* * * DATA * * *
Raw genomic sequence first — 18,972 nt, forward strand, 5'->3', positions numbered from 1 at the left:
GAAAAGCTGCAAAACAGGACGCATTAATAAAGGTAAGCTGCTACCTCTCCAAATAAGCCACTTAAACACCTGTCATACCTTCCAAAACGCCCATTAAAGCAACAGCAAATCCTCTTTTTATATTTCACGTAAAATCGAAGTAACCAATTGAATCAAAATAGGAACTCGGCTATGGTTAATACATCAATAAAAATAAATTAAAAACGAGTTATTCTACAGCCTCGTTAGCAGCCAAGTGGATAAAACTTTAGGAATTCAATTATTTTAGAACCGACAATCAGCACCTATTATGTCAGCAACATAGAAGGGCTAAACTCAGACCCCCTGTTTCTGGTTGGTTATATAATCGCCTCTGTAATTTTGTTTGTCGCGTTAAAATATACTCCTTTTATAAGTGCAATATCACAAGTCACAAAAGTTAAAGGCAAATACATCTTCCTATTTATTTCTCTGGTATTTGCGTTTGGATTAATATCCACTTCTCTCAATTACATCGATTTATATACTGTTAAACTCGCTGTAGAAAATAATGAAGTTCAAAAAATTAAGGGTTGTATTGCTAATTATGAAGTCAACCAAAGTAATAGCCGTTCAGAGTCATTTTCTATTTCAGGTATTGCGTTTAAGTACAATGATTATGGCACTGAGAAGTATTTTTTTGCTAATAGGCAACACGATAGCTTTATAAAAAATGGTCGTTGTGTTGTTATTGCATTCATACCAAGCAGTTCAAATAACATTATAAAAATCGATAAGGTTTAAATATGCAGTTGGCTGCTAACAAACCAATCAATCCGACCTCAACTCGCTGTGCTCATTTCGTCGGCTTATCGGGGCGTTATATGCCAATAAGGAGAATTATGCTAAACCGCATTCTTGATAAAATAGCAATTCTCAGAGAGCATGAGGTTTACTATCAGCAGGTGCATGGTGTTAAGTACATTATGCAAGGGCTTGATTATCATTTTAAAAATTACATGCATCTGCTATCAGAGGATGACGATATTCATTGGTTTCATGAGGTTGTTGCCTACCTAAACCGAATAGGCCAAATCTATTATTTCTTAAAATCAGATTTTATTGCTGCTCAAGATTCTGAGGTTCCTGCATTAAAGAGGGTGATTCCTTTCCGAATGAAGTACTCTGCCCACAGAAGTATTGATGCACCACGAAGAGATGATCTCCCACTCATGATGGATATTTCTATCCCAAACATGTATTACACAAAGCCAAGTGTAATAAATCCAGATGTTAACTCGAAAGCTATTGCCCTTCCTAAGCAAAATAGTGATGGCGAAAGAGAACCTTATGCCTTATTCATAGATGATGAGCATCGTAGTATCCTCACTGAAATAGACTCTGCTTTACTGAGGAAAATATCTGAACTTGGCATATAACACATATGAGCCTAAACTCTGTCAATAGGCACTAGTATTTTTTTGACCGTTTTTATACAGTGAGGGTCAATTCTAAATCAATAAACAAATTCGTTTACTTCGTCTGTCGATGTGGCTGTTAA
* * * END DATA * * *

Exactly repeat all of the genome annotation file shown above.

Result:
Raw genomic sequence first — 18,972 nt, forward strand, 5'->3', positions numbered from 1 at the left:
GAAAAGCTGCAAAACAGGACGCATTAATAAAGGTAAGCTGCTACCTCTCCAAATAAGCCACTTAAACACCTGTCATACCTTCCAAAACGCCCATTAAAGCAACAGCAAATCCTCTTTTTATATTTCACGTAAAATCGAAGTAACCAATTGAATCAAAATAGGAACTCGGCTATGGTTAATACATCAATAAAAATAAATTAAAAACGAGTTATTCTACAGCCTCGTTAGCAGCCAAGTGGATAAAACTTTAGGAATTCAATTATTTTAGAACCGACAATCAGCACCTATTATGTCAGCAACATAGAAGGGCTAAACTCAGACCCCCTGTTTCTGGTTGGTTATATAATCGCCTCTGTAATTTTGTTTGTCGCGTTAAAATATACTCCTTTTATAAGTGCAATATCACAAGTCACAAAAGTTAAAGGCAAATACATCTTCCTATTTATTTCTCTGGTATTTGCGTTTGGATTAATATCCACTTCTCTCAATTACATCGATTTATATACTGTTAAACTCGCTGTAGAAAATAATGAAGTTCAAAAAATTAAGGGTTGTATTGCTAATTATGAAGTCAACCAAAGTAATAGCCGTTCAGAGTCATTTTCTATTTCAGGTATTGCGTTTAAGTACAATGATTATGGCACTGAGAAGTATTTTTTTGCTAATAGGCAACACGATAGCTTTATAAAAAATGGTCGTTGTGTTGTTATTGCATTCATACCAAGCAGTTCAAATAACATTATAAAAATCGATAAGGTTTAAATATGCAGTTGGCTGCTAACAAACCAATCAATCCGACCTCAACTCGCTGTGCTCATTTCGTCGGCTTATCGGGGCGTTATATGCCAATAAGGAGAATTATGCTAAACCGCATTCTTGATAAAATAGCAATTCTCAGAGAGCATGAGGTTTACTATCAGCAGGTGCATGGTGTTAAGTACATTATGCAAGGGCTTGATTATCATTTTAAAAATTACATGCATCTGCTATCAGAGGATGACGATATTCATTGGTTTCATGAGGTTGTTGCCTACCTAAACCGAATAGGCCAAATCTATTATTTCTTAAAATCAGATTTTATTGCTGCTCAAGATTCTGAGGTTCCTGCATTAAAGAGGGTGATTCCTTTCCGAATGAAGTACTCTGCCCACAGAAGTATTGATGCACCACGAAGAGATGATCTCCCACTCATGATGGATATTTCTATCCCAAACATGTATTACACAAAGCCAAGTGTAATAAATCCAGATGTTAACTCGAAAGCTATTGCCCTTCCTAAGCAAAATAGTGATGGCGAAAGAGAACCTTATGCCTTATTCATAGATGATGAGCATCGTAGTATCCTCACTGAAATAGACTCTGCTTTACTGAGGAAAATATCTGAACTTGGCATATAACACATATGAGCCTAAACTCTGTCAATAGGCACTAGTATTTTTTTGACCGTTTTTATACAGTGAGGGTCAATTCTAAATCAATAAACAAATTCGTTTACTTCGTCTGTCGATGTGGCTGTTAA